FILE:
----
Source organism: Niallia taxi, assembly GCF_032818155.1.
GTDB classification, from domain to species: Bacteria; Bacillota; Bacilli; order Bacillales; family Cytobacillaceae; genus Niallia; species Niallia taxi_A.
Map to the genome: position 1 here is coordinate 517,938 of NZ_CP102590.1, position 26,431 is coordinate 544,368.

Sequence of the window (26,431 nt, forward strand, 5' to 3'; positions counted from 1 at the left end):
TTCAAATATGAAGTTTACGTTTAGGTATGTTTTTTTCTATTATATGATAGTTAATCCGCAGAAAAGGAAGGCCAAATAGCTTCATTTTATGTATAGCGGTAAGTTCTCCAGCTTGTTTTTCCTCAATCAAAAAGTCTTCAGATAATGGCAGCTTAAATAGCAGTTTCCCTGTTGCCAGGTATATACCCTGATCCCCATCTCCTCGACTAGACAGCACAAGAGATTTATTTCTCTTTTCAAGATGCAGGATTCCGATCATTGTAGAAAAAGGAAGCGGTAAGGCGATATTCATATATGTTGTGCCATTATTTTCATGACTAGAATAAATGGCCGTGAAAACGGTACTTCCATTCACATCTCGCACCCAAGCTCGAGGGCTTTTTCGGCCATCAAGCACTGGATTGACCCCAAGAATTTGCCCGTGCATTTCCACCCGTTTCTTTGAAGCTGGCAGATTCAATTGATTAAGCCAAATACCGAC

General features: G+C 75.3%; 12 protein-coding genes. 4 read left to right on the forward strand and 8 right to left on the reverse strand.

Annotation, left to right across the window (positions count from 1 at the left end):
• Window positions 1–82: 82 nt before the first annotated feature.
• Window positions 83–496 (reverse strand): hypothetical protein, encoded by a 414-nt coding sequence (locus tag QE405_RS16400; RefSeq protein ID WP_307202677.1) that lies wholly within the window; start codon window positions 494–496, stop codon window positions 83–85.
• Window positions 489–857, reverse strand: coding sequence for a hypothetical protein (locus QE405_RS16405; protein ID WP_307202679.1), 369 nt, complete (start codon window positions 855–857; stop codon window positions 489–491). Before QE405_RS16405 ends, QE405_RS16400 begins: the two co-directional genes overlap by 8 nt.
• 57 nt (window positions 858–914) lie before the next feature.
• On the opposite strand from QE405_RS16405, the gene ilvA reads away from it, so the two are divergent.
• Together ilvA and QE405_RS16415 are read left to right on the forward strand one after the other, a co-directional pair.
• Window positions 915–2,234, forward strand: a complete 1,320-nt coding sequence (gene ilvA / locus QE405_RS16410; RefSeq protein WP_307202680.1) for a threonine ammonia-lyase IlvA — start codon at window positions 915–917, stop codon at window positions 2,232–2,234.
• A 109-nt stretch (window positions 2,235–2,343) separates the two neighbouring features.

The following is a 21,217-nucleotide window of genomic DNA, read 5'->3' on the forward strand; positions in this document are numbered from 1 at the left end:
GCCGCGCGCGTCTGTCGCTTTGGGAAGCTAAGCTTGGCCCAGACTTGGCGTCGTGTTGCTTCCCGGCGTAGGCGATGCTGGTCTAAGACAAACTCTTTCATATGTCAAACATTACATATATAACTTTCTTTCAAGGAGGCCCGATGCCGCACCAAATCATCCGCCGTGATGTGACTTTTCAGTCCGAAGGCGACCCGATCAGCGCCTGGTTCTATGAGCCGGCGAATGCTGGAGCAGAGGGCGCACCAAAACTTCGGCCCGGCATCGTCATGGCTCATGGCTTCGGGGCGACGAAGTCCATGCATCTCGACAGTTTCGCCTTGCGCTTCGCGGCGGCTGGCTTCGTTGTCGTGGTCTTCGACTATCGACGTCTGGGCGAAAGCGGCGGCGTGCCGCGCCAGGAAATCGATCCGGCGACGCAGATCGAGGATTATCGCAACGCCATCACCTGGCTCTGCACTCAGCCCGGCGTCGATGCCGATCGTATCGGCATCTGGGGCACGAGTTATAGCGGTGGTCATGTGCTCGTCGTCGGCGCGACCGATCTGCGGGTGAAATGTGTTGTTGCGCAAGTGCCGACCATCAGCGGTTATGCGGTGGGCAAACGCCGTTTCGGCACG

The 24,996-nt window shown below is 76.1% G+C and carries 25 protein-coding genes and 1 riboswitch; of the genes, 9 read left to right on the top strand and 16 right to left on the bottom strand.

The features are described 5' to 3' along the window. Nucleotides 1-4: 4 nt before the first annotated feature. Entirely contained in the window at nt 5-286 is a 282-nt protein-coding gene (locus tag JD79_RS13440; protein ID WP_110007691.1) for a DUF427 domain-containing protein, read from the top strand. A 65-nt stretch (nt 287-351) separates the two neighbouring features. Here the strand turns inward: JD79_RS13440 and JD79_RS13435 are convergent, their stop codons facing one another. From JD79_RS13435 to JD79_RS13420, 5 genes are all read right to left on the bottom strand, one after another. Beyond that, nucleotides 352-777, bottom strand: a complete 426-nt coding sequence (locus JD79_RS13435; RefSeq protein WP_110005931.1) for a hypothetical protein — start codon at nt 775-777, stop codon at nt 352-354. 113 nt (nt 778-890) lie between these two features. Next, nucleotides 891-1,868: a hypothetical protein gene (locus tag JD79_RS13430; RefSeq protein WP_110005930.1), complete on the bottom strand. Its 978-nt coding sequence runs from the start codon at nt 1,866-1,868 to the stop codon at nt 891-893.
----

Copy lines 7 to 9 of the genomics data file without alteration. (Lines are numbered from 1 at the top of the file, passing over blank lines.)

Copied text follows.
Annotation, left to right across the window (positions count from 1 at the left end):
• Window positions 1–82: 82 nt before the first annotated feature.
• Window positions 83–496 (reverse strand): hypothetical protein, encoded by a 414-nt coding sequence (locus tag QE405_RS16400; RefSeq protein ID WP_307202677.1) that lies wholly within the window; start codon window positions 494–496, stop codon window positions 83–85.